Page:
<property name="lastDatatransUppTransactionId" type="text_line" disabledCondition="true">
                    <meta>
                        <title>app.datatrans_transaction_id</title>
                    </meta>
                </property>
            </properties>
        </section>

        <property name="items" type="order_items">
            <meta>
                <title>app.order_items</title>
            </meta>
        </property>

        <property name="note" type="text_area">
            <meta>
                <title>app.note</title>
            </meta>
        </property>
    </properties>
</form>

Note that the “order_address” and “order_items” types do not come with Sulu by default, which means they have to be registered by the application itself. Before we can do that we have to create a React component for these fields (see an example for the “order_address” here).

// @flow
import React from 'react';
import {computed, observable, toJS} from 'mobx';
import userStore from 'sulu-admin-bundle/stores/userStore';
import ResourceFormStore from 'sulu-admin-bundle/containers/Form/stores/ResourceFormStore';
import type {FieldTypeProps} from 'sulu-admin-bundle/types';
import OrderAddressComponent from '../../OrderAddress/OrderAddress';

type Props = FieldTypeProps<?Object>;

export default class OrderAddress extends React.Component<Props> {
    @observable loading: boolean = false;

    @computed get orderId(): string {
        return (this.props.formInspector.id: any);
    }

    @computed get formKey(): string {
        const {schemaOptions} = this.props;
        if (!schemaOptions || !schemaOptions.formKey || !schemaOptions.formKey.value) {
            throw new Error('The OrderAddress field-type expects a "formKey" schema-option.');
        }

        return (schemaOptions.formKey.value: any);
    }

    handleChange = (value: ?Object) => {
        const {onChange, onFinish} = this.props;

        onChange(toJS(value));
        onFinish();
    };

    render() {
        const {value, formInspector} = this.props;
        const locale = formInspector.locale ? formInspector.locale : observable.box(userStore.contentLocale);

        return (
            <OrderAddressComponent
                formKey={this.formKey}
                loading={this.loading}
                locale={locale}
                onChange={this.handleChange}
                orderId={this.orderId}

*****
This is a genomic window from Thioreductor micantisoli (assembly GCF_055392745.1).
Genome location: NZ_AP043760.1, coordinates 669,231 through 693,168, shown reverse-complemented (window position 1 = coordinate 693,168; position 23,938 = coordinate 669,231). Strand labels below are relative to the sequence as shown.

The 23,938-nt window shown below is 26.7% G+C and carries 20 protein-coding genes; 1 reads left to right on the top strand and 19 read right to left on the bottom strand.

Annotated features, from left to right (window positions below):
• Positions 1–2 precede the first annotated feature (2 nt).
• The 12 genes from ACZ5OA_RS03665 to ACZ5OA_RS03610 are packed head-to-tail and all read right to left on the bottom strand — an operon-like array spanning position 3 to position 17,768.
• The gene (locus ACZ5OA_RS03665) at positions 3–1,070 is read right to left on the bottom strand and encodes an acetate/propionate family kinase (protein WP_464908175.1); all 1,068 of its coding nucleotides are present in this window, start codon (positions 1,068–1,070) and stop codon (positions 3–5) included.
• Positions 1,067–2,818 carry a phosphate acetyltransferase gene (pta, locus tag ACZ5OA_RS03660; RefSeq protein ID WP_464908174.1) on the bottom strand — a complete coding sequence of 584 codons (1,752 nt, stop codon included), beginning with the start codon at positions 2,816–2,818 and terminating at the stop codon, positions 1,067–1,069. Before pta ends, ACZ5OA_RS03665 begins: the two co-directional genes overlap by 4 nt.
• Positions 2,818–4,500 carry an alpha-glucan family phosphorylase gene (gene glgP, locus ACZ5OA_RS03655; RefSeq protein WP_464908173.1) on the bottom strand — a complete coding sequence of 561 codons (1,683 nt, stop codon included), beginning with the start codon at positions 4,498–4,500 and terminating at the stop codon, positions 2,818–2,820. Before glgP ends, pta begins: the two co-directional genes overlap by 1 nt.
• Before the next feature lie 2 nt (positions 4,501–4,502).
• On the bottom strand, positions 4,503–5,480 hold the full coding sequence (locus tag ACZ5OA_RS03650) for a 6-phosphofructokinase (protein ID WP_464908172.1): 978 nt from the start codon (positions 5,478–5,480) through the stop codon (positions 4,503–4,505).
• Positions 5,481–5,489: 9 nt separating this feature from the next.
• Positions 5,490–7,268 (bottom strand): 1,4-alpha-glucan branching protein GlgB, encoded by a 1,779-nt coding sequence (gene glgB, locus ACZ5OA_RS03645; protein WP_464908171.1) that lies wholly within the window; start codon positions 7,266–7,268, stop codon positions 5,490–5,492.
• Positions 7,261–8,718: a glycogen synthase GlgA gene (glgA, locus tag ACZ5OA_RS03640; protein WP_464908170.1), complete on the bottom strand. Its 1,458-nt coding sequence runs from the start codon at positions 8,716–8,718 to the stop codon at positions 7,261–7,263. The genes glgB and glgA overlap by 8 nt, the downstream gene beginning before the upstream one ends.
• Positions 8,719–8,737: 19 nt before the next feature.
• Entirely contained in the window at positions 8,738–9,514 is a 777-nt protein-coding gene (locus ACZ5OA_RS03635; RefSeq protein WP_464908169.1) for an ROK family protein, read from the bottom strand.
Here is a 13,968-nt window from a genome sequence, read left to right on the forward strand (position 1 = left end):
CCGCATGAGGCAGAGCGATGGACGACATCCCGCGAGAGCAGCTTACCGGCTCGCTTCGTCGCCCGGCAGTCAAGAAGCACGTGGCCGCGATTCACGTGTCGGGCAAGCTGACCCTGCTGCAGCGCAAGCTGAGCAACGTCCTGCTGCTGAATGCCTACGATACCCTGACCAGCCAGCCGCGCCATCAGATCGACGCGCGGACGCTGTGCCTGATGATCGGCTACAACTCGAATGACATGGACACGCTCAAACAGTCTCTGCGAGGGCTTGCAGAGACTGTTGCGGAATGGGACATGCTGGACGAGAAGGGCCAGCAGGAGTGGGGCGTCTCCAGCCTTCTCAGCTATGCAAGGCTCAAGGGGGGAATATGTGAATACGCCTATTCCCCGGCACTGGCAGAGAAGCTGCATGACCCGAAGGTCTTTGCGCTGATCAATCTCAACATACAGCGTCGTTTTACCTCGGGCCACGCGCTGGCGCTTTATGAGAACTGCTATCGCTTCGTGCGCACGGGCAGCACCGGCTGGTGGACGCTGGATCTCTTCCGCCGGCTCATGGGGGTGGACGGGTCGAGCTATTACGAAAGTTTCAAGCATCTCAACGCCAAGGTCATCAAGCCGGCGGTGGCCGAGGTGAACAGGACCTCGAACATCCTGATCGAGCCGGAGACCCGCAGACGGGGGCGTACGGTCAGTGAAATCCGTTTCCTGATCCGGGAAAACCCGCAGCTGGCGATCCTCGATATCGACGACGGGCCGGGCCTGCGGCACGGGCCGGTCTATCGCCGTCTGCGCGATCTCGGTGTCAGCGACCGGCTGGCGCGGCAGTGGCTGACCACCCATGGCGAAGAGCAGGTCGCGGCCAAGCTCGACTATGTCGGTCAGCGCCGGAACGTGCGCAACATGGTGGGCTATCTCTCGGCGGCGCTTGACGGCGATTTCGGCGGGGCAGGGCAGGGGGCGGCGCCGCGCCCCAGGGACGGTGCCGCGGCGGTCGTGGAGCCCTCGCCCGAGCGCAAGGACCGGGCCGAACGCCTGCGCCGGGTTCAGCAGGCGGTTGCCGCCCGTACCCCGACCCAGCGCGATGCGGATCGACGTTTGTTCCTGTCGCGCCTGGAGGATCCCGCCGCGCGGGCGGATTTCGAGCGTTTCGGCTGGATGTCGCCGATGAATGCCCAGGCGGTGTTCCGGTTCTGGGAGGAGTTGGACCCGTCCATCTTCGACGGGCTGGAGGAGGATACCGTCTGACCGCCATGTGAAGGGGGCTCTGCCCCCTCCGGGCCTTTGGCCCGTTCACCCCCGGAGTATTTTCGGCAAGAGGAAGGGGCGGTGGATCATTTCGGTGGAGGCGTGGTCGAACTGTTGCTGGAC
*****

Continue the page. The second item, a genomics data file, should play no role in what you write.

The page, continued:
value={value}
            />
        );
    }
}

The “schemaOptions” variable contains the values from the “params” tag of the XML above and the “formInspector” allows access to information about the form.

Afterwards we register this field type in the JavaScript entry point of our application.

fieldRegistry.add('order_address', OrderAddress);

Next, we have to create our own view, because the default form does not come with a sidebar attached. Fortunately, the default form can still be reused by wrapping it in a higher-order component for showing the sidebar.

// @flow
import Form from 'sulu-admin-bundle/views/Form';
import {withSidebar} from 'sulu-admin-bundle/containers/Sidebar';

export default withSidebar(Form, function() {
    return {
        view: 'order_summary',
        sizes: ['small'],
        defaultSize: 'small',
        props: {
            formStore: this.resourceFormStore,
        },
    };
});

The “order_summary” refers to a React component that displays the sidebar in the screenshot above. It receives the FormStore as a prop so it can read from the form. 

Once the component is implemented, we register it by using a one-liner with the alias we have used for the “view” property in the withSidebar high-order component.

sidebarRegistry.add('order_summary', OrderSummary);

We also have to register the newly created order form component with the sidebar as a view.

viewRegistry.add('order_form', OrderForm);

Finally we configure this view to be displayed on a certain URL in our Admin class:

class OrderAdmin extends Admin
{
    private $viewBuilderFactory;

    public function configureViews(ViewCollection $viewCollection): void
    {
        $viewCollection->add(
            $this->viewBuilderFactory
                ->createResourceTabViewBuilder('app.order_form, '/orders/:id', 'order_form')
                ->setResourceKey('orders')
                ->setParent('app.order_form');
        );

        $viewCollection->add(
            $this->viewBuilderFactory
                ->createViewBuilder('app.order_form.details', '/details, 'order_form')
                ->setParent('app.order_form');
        );
    }
}

That’s it! Next: implement a REST API with which this form can talk, though how that gets implemented is highly dependent on your use case.

You can contribute too

While we’re on the subject of custom components: whenever we modify or improve part of Sulu in a way that other projects can benefit from, we issue a pull request and integrate it into Sulu as a whole so it’s available subsequently. Why not issue a pull request and contribute to Sulu if you make your own improvements?

As you’ve seen, Sulu allows you to bring in content entities, and much more. It’s capable of offering a tidy interface that shields users from baffling complexity. Allianz Cinema is a great example of how you can leverage Sulu’s standard functionality and make use of its extensibility where needed.

The better you know what’s built into Sulu, the better your chance of avoiding unnecessary development and, later on, maintenance. If you need a hand, the community is here to answer your questions in our Slack channel. Or you can choose the fast lane and book our professional services.

Check out our services and support